811.20 Defense (M) Turkey/379: Telegram

The Chargé in the United Kingdom (Matthews) to the Secretary of State

1570. For Department, Board of Economic Warfare, and United States Commercial Corporation.

Embassy attended meeting held on February 24 at which Ministry of Economic Warfare, Treasury, Foreign Office and United Kingdom Commercial Corporation were represented, on subject of Turkish joint preemptive program.
It appears that original Clodius Agreement expires on March 31 and that, under the provisions of article 9, it can be extended. Information indicates that Clodius is now on way to Ankara to open negotiations for new agreement.
However, the situation in Turkey is further complicated by the negotiation of the recent Turco-German Armaments Agreement. Embassy is forwarding the text of this agreement by air pouch.16 In substance agreement provides for supply of armaments to Turkey by Germany, payment to be made in Turkish bonds, and the purchasing power derived from these bonds to be used by Germany for the purchase of Turkish commodities chosen by mutual agreement from those enumerated in Clodius Agreement list 1. It is understood that the Turkish products which are to be delivered each year in exchange for German armaments are to be fixed by the commissions established by the Clodius Agreement not later than October 1 of the previous year. Thus it is clear that even if a new Clodius agreement were not negotiated, Germany can, by supplying armaments, claim certain (as yet unspecified) quantities of Turkish commodities.
It is likely that a new Clodius agreement and the armaments agreement will both be utilized by Germany, the former to provide Germany with specified amounts of Turkish commodities in exchange for consumption goods, or, if such consumption goods cannot be delivered by Germany, the delivery of armaments will be used to claim an [Page 1119] equal or greater amount of the desired Turkish commodities. However, it is possible that purchases under the new armaments agreement may not be made for several months.
Our joint preemptive program in Turkey may be criticized on the following ground: Except in the case of chrome, it is not clear that by preemptive action we have been able to deny to Germany the minimum quantities she needs of important Turkish commodities. The amounts of products specified in Clodius Agreement have been reserved for Germany and the fact that Germany has only been able to take up the full quantity of two such products indicates that even in the absence of preemptive action on our part, Germany could probably not have taken up additional quantities. The fact that Germany has not been able to meet all her obligations under the Clodius Agreement could not of course be foreseen when the joint preemptive program was laid down, and, as the Department and Board of Economic Warfare have pointed out, the failure of German purchasing power may be only temporary. However, our preemptive purchases undoubtedly lowered the quality of mohair obtained by Germany, and our copper purchases probably reduced the enemy’s takings. Our purchases may also have had some effect in denying Turkish commodities to other Axis countries although Turkey has negotiated compensation agreements with Hungary and Rumania, as well as with Switzerland.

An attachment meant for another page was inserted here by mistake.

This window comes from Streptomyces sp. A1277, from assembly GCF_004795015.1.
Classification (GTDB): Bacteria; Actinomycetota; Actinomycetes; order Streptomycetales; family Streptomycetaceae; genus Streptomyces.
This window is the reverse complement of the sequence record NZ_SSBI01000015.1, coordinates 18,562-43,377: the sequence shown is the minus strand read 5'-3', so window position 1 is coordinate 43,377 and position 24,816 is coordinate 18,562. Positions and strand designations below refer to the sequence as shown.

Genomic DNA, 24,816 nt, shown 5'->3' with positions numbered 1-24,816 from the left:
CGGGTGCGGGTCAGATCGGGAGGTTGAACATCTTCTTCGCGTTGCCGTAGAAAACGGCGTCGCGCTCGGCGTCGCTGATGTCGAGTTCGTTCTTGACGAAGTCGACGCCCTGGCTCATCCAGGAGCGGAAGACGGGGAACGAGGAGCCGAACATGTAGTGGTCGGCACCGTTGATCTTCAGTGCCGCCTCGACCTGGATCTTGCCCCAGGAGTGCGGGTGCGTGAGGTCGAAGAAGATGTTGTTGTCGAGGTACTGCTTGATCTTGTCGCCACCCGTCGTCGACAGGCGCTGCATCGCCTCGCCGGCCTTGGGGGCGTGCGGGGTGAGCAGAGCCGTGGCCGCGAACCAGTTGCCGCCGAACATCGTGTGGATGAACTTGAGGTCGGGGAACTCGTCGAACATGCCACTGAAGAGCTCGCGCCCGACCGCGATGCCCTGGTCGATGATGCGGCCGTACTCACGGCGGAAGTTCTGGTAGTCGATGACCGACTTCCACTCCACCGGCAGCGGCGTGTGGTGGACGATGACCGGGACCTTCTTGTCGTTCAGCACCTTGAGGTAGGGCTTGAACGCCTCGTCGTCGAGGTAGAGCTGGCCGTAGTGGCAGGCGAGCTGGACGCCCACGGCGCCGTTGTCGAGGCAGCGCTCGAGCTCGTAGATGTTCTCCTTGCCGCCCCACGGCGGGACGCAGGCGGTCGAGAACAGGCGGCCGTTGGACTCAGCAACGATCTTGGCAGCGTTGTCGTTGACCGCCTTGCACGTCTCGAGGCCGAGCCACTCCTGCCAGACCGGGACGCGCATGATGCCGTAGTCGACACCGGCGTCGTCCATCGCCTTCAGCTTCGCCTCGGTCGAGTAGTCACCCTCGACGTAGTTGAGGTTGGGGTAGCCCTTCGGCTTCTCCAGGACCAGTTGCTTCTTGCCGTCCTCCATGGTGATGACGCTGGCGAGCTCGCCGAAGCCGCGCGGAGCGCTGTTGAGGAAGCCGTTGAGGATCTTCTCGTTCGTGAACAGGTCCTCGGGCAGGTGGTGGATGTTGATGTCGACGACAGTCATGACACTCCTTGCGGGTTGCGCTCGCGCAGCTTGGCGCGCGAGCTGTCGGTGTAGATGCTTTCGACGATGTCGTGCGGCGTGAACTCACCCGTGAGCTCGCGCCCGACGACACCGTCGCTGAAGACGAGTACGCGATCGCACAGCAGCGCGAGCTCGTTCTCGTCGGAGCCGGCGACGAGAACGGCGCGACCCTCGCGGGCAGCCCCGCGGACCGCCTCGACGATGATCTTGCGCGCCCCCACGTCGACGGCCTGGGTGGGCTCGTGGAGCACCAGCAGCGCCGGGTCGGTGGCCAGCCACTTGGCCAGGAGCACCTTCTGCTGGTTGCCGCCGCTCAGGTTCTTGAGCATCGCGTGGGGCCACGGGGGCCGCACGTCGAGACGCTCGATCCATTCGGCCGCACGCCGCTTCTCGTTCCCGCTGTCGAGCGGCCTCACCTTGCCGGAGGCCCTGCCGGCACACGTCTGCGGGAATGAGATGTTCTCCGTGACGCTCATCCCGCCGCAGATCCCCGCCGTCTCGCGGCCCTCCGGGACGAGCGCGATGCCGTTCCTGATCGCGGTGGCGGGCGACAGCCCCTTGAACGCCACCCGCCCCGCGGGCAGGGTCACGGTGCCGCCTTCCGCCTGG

Ministry of Economic Warfare feels that transport difficulties and increasing shortages in Germany may make it difficult for Germany to deliver to the Turks this year sufficient quantities of consumption goods to purchase more than small amounts of Turkish commodities. As pointed out above, it would be rash, however, to assume that Germany cannot overcome the supply and transport difficulties at least to some extent, and she has the option to deliver armaments, which should be easier to provide than consumption and industrial goods.
In view of these facts the meeting felt that the Americans and British should approach the Turkish Government to the effect that Turkey’s help is desired. We want this help against the Axis not for the wheat, armaments, et cetera, we are supplying Turkey but because it is to the advantage of Turkey that the Axis should be defeated. The Turks can greatly aid us in refusing to tie their hands by fixing specific quantities of commodities in a new Clodius agreement and by allowing us to purchase the whole Turkish output of such major German deficiencies as copper, mohair, opium and skins, and in addition as much of commodities of second rate importance, e.g., valonia and valex, as our purchasing power will permit. We should also ask the Turks to maintain the present prohibition on the [Page 1120] export of olive oil and wool for the duration of war and the export of woolen rags and woolen manufactures.
The meeting felt it should be clearly understood that this program is in no way a slackening of our preemption effort in Turkey but rather an attempt to use any political advantages we may have recently gained in an attempt to secure from the Turks much larger allocation of those commodities which are important to Germany. It will be seen that if we are successful the expenditure necessary will be larger than that represented by the current joint program.
The British are sending a parallel telegram to the British Embassy, Washington, repeated to Ankara, with a request that you be consulted after the comments of the British Ambassador, Ankara, who has been asked to consult his American colleague, have been received.
  1. Copy transmitted to the Department by the Ambassador in Turkey in his despatch No. 360, May 20, 1943; received June 4. No copy found in Department files from the Embassy in the United Kingdom.